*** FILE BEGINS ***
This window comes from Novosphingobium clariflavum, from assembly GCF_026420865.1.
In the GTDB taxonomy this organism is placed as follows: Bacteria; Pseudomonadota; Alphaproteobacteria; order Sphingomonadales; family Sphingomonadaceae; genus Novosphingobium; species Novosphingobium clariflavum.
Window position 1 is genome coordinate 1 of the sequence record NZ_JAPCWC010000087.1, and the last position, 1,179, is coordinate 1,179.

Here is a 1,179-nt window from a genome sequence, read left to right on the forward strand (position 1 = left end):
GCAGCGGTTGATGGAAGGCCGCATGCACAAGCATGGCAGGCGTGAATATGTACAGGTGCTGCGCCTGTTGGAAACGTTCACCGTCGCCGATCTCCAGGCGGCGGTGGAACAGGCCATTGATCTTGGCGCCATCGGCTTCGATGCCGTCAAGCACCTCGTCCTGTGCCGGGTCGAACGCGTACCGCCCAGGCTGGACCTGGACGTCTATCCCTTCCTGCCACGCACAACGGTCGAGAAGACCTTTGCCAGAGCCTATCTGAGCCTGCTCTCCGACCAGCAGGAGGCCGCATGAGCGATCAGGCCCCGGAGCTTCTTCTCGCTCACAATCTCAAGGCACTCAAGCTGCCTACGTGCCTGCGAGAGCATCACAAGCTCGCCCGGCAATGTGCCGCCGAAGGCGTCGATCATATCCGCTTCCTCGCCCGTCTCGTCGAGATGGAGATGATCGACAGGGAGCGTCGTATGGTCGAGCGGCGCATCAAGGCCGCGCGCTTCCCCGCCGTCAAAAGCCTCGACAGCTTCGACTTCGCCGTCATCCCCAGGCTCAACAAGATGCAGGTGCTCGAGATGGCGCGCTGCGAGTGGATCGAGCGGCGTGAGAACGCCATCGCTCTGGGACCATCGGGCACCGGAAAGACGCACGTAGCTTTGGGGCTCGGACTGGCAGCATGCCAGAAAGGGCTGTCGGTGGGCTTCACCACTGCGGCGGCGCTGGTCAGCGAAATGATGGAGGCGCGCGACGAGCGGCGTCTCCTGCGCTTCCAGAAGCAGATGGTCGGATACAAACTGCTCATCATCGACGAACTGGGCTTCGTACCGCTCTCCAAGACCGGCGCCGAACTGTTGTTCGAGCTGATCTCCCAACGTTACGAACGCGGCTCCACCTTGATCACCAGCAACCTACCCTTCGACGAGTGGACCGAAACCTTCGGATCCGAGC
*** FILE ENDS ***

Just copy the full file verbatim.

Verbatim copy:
This window comes from Novosphingobium clariflavum, from assembly GCF_026420865.1.
In the GTDB taxonomy this organism is placed as follows: Bacteria; Pseudomonadota; Alphaproteobacteria; order Sphingomonadales; family Sphingomonadaceae; genus Novosphingobium; species Novosphingobium clariflavum.
Window position 1 is genome coordinate 1 of the sequence record NZ_JAPCWC010000087.1, and the last position, 1,179, is coordinate 1,179.

Here is a 1,179-nt window from a genome sequence, read left to right on the forward strand (position 1 = left end):
GCAGCGGTTGATGGAAGGCCGCATGCACAAGCATGGCAGGCGTGAATATGTACAGGTGCTGCGCCTGTTGGAAACGTTCACCGTCGCCGATCTCCAGGCGGCGGTGGAACAGGCCATTGATCTTGGCGCCATCGGCTTCGATGCCGTCAAGCACCTCGTCCTGTGCCGGGTCGAACGCGTACCGCCCAGGCTGGACCTGGACGTCTATCCCTTCCTGCCACGCACAACGGTCGAGAAGACCTTTGCCAGAGCCTATCTGAGCCTGCTCTCCGACCAGCAGGAGGCCGCATGAGCGATCAGGCCCCGGAGCTTCTTCTCGCTCACAATCTCAAGGCACTCAAGCTGCCTACGTGCCTGCGAGAGCATCACAAGCTCGCCCGGCAATGTGCCGCCGAAGGCGTCGATCATATCCGCTTCCTCGCCCGTCTCGTCGAGATGGAGATGATCGACAGGGAGCGTCGTATGGTCGAGCGGCGCATCAAGGCCGCGCGCTTCCCCGCCGTCAAAAGCCTCGACAGCTTCGACTTCGCCGTCATCCCCAGGCTCAACAAGATGCAGGTGCTCGAGATGGCGCGCTGCGAGTGGATCGAGCGGCGTGAGAACGCCATCGCTCTGGGACCATCGGGCACCGGAAAGACGCACGTAGCTTTGGGGCTCGGACTGGCAGCATGCCAGAAAGGGCTGTCGGTGGGCTTCACCACTGCGGCGGCGCTGGTCAGCGAAATGATGGAGGCGCGCGACGAGCGGCGTCTCCTGCGCTTCCAGAAGCAGATGGTCGGATACAAACTGCTCATCATCGACGAACTGGGCTTCGTACCGCTCTCCAAGACCGGCGCCGAACTGTTGTTCGAGCTGATCTCCCAACGTTACGAACGCGGCTCCACCTTGATCACCAGCAACCTACCCTTCGACGAGTGGACCGAAACCTTCGGATCCGAGC